“The discussion of transportation—by the teams of mules and llamas until the 1870s, and thereafter increasingly by the growing network of railways linking the interior of Peru with a series of Pacific ports—is impressive…(the study) is direct, well–informed, and —given its empirical approach—thankfully free from overconceptualization.”
John Fisher, University of Liverpool
Mining was crucial for the development of nineteenth-century Peru. Silver mining in particular was a key to both the export sector and the creation of an internal market and national development. The Bewitchment of Silver is an inquiry into the impact of that mineral on a national economy in a country at the periphery of nineteenth-century capitalism.
José Deustua argues that developing countries must be understood in terms of achieving domestic development as well as in their role in generating foreign exchange and in linking themselves to the world economy. Focusing on various sectors of Peru’s mining production, the mines, owners and mine workers, the transportation networks and the use of muleteers, this study is also concerned with market-building and domestic development in nineteenth-century Latin America.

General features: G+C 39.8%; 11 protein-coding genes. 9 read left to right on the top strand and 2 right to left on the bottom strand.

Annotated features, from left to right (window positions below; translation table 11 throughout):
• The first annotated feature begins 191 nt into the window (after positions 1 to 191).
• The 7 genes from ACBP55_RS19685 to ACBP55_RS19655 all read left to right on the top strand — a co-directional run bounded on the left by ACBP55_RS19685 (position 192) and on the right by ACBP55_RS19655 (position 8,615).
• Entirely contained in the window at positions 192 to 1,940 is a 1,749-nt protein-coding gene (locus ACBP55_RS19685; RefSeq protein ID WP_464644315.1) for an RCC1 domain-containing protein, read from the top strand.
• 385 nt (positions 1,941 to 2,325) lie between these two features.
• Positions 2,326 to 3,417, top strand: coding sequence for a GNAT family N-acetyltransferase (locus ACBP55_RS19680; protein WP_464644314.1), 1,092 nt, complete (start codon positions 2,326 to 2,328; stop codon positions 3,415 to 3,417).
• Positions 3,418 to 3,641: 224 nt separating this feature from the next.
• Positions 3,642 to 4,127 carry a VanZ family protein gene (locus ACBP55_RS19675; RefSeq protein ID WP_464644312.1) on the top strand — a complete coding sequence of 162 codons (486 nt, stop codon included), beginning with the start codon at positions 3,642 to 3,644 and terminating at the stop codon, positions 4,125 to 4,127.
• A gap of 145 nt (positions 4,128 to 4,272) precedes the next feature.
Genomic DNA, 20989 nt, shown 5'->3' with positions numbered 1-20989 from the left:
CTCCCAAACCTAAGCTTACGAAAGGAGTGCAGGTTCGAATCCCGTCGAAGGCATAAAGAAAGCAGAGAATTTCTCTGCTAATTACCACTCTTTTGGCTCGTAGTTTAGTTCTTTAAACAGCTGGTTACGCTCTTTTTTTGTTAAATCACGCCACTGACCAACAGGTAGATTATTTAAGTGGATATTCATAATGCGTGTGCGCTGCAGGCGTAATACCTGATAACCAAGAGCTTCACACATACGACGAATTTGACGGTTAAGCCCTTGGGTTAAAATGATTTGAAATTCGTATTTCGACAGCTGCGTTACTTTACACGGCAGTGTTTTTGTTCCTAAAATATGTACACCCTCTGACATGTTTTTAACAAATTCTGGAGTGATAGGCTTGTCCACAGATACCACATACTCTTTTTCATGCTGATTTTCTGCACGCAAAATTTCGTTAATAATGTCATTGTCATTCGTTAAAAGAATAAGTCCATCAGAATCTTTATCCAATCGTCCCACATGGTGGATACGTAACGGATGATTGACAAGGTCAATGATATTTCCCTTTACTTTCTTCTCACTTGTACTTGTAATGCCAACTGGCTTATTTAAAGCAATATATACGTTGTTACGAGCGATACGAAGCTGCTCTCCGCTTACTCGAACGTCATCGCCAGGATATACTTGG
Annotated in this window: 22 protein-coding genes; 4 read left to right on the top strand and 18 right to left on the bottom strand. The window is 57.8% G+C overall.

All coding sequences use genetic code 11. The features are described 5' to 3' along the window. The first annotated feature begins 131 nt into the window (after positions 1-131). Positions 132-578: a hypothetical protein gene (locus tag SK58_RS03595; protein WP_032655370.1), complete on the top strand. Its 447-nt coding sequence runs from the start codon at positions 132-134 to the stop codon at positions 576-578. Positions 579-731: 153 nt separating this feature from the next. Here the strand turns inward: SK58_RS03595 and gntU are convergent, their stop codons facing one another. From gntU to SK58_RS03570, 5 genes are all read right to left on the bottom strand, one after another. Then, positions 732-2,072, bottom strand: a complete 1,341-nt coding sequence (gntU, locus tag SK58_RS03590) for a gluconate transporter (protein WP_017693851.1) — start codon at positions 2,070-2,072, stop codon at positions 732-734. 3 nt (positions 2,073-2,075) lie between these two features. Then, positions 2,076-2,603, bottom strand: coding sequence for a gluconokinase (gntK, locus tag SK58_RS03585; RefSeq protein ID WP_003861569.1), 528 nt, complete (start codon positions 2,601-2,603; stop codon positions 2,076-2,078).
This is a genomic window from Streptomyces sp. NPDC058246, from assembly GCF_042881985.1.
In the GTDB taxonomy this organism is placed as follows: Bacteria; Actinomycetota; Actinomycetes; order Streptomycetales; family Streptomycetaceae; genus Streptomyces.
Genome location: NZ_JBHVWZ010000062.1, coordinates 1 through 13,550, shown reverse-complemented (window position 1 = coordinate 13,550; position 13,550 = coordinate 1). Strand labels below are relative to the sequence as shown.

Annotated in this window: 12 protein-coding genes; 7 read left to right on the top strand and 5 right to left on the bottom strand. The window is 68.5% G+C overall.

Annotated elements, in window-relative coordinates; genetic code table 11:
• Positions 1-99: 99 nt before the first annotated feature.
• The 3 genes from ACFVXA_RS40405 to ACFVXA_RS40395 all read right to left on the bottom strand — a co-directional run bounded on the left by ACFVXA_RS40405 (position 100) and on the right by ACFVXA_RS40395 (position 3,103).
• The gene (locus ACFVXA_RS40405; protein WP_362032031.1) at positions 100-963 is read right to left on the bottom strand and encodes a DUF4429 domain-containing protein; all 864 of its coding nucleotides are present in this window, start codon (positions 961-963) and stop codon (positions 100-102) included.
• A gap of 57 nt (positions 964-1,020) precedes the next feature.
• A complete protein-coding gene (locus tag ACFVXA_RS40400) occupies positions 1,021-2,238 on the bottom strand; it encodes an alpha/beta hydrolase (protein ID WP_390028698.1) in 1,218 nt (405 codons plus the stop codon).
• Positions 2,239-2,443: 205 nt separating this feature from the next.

José R. Deustua, Peruvian-born sociologist and historian, is the author of La Minería y la Iniciación de la República, 1820–1840.
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